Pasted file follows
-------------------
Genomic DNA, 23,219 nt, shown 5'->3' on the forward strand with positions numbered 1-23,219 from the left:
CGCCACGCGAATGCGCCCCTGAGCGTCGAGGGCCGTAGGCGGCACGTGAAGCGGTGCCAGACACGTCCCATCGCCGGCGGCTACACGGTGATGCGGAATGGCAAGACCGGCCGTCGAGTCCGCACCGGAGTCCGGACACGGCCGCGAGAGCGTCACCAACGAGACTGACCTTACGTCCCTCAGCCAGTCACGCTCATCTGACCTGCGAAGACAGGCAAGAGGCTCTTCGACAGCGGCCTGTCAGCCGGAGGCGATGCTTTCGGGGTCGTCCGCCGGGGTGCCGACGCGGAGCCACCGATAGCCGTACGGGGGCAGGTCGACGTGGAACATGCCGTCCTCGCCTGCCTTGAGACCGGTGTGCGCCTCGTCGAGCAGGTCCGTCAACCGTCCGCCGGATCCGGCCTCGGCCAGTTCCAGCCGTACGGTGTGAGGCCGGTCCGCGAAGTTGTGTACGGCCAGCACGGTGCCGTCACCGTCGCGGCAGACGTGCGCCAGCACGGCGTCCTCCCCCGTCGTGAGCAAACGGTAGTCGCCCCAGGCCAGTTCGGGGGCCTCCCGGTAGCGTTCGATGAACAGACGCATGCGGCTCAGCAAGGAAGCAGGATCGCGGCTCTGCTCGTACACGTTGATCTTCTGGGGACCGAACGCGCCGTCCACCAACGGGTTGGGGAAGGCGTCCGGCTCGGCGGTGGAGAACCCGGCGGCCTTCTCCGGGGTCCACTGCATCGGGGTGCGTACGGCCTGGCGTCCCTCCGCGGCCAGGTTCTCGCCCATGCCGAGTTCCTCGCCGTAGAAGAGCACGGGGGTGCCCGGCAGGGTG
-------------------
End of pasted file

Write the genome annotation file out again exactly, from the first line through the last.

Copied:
Genomic DNA, 23,219 nt, shown 5'->3' on the forward strand with positions numbered 1-23,219 from the left:
CGCCACGCGAATGCGCCCCTGAGCGTCGAGGGCCGTAGGCGGCACGTGAAGCGGTGCCAGACACGTCCCATCGCCGGCGGCTACACGGTGATGCGGAATGGCAAGACCGGCCGTCGAGTCCGCACCGGAGTCCGGACACGGCCGCGAGAGCGTCACCAACGAGACTGACCTTACGTCCCTCAGCCAGTCACGCTCATCTGACCTGCGAAGACAGGCAAGAGGCTCTTCGACAGCGGCCTGTCAGCCGGAGGCGATGCTTTCGGGGTCGTCCGCCGGGGTGCCGACGCGGAGCCACCGATAGCCGTACGGGGGCAGGTCGACGTGGAACATGCCGTCCTCGCCTGCCTTGAGACCGGTGTGCGCCTCGTCGAGCAGGTCCGTCAACCGTCCGCCGGATCCGGCCTCGGCCAGTTCCAGCCGTACGGTGTGAGGCCGGTCCGCGAAGTTGTGTACGGCCAGCACGGTGCCGTCACCGTCGCGGCAGACGTGCGCCAGCACGGCGTCCTCCCCCGTCGTGAGCAAACGGTAGTCGCCCCAGGCCAGTTCGGGGGCCTCCCGGTAGCGTTCGATGAACAGACGCATGCGGCTCAGCAAGGAAGCAGGATCGCGGCTCTGCTCGTACACGTTGATCTTCTGGGGACCGAACGCGCCGTCCACCAACGGGTTGGGGAAGGCGTCCGGCTCGGCGGTGGAGAACCCGGCGGCCTTCTCCGGGGTCCACTGCATCGGGGTGCGTACGGCCTGGCGTCCCTCCGCGGCCAGGTTCTCGCCCATGCCGAGTTCCTCGCCGTAGAAGAGCACGGGGGTGCCCGGCAGGGTG